How to Effectively Manage a Heavy Workload at Work

We’re all busy, but sometimes we go through periods where the work piles up and it seems like it might never end.

You might have such a heavy workload that it feels too intimidating to even start.

You may have said yes to some or too many projects, and now you’re afraid you won’t be able to deliver.

That’s when you need to take a step back, take a deep breath, and start looking at what’s working and what’s not working.

Here’re 13 strategies you can use to get out from under your overwhelming workload:

1. Acknowledge You Can’t Do It All

Many of us have a tendency to think we can do more than we actually can. We take on more and more projects and responsibility and wear numerous hats.

We all have the opportunity to have and take on more work than we can reasonably expect to get done. Unfortunately, our workload is not static. Even now, while you are reading this article, I’m guessing that your inbox is filling up with fresh new tasks.

To make real, effective progress, you have to have both the courage and resourcefulness to say, “This is not working”. Acknowledge that you can’t do it all and look for better solutions.

At any given time in your life, there are likely many things that aren’t going according to plan. You have to be willing to be honest with yourself and those around you about what’s not working for you, both personally and professionally.

The more you exercise your ability to tell the truth about what’s working and what’s not working, the faster you’ll make progress.

2. Focus on Your Unique Strengths

Whether you’re an entrepreneur, a leader or working as part of a team, every individual has unique strengths they can bring to the table.

The challenge is that many people end up doing things that they’re simply not very good at.

In the pursuit of reaching your goals or delivering a project, people end up doing everything themselves or taking on things that don’t play to their unique strengths. This can result in frustration, overwhelm and overwork.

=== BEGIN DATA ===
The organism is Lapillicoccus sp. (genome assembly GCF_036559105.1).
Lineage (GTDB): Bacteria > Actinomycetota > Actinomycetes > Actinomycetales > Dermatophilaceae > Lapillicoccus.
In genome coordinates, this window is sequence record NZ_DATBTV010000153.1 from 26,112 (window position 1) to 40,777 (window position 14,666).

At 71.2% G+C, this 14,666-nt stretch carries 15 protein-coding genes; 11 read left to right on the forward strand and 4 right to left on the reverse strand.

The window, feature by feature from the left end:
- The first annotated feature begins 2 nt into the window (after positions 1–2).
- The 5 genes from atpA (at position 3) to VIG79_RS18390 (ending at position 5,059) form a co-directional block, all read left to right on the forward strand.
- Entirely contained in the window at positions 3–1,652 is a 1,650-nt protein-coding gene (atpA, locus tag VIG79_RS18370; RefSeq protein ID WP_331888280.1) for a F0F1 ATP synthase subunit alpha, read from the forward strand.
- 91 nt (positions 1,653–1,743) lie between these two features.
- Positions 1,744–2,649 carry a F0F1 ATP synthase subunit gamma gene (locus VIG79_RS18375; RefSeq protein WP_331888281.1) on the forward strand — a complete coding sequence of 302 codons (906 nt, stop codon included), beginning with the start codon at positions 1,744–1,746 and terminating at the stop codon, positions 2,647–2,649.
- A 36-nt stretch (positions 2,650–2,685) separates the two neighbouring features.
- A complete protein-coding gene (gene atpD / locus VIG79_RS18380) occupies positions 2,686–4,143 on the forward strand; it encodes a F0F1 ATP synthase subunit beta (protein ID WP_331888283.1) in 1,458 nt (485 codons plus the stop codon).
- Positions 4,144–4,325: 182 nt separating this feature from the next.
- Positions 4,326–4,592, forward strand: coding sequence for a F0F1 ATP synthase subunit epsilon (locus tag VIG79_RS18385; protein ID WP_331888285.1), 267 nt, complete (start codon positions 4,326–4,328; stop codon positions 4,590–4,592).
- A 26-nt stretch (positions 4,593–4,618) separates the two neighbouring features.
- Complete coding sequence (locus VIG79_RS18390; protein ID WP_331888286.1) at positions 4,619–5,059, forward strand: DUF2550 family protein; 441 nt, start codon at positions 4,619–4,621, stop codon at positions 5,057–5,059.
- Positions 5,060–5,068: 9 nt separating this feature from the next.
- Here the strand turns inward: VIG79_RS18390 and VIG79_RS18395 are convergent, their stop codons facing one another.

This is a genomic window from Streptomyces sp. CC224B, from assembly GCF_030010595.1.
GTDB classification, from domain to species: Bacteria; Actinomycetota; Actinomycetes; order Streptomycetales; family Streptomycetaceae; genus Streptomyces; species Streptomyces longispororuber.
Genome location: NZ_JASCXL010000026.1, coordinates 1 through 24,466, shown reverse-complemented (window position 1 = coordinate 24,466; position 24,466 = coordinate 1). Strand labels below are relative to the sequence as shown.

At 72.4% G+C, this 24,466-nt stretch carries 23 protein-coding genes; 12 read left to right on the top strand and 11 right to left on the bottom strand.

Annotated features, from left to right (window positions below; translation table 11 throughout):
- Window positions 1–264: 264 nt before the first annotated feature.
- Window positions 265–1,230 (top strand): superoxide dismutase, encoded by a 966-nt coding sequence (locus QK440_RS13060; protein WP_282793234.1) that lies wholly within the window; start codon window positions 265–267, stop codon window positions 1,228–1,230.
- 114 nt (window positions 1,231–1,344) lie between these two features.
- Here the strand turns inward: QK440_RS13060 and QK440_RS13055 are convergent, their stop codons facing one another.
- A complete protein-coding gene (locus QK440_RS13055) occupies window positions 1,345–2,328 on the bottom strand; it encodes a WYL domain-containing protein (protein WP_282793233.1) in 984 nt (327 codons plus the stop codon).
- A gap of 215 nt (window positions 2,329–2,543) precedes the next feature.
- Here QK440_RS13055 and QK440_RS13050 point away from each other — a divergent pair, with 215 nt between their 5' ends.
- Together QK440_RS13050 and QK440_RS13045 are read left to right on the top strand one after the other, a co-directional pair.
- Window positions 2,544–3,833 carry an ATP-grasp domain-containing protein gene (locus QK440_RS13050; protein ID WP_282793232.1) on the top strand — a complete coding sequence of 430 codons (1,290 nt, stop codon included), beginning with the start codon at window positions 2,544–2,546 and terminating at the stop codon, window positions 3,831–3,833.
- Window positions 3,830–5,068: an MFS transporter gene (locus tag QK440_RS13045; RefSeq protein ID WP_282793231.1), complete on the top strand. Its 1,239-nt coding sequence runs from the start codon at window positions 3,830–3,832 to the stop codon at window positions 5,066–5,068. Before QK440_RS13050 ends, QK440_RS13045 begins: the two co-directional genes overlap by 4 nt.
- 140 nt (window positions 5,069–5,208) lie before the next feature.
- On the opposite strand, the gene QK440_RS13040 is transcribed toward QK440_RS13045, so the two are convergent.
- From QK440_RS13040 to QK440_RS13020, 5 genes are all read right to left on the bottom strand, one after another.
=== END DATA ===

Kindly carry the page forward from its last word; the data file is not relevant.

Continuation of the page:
It can mean projects taking a lot longer to complete because of knowledge gaps, or simply not utilizing the unique strengths of other people you work with.

It is often not about how to complete this project more effectively but who can help deliver this project.

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So, what are your unique strengths that will ensure your workload is delivered more effectively? Here’re some questions to help you reflect:

  • Are you a great strategist?
  • Are you an effective planner?
  • Is Project Management your strength?
  • Is communication and bringing people together your strength?
  • Are you the ideas person?
  • Is Implementation your strength?

Think about how you can bring the biggest value to your work and the projects you undertake.

3. Use the Strengths of Your Team

One of the simplest ways to manage your workload effectively is to free up your time so you bring your highest level of energy, focus and strengths to each project.

Delegation or better teamwork is the solution.

Everyone has unique strengths. It’s essential to think teamwork rather than working in isolation to ensure projects can be completed effectively. Besides, every time you give away a task or project that doesn’t play to your unique strengths, you open up an opportunity to do something you’re more talented at. This will empower both yourself and those around you.

Rather than taking on all the responsibilities yourself, look at who you can work with to deliver the best results possible.

4. Take Time for Planning

“Give me six hours to chop down a tree and I will spend the first four sharpening the axe”. – Abraham Lincoln

One hour of effective planning could save hours of time. Rather than just rushing in and getting started on projects, take the time to map everything in.

You can take the time to think about:

  • What’s the purpose of the project?
  • How Important is it?
  • When does it need to be delivered by?
  • What is the best result and worst result for this project?
  • What are the KPIs?
  • What does the project plan and key milestones look like?
  • Who is working on this project?
  • What is everyone’s responsibilities?
  • What tolerances can I add in?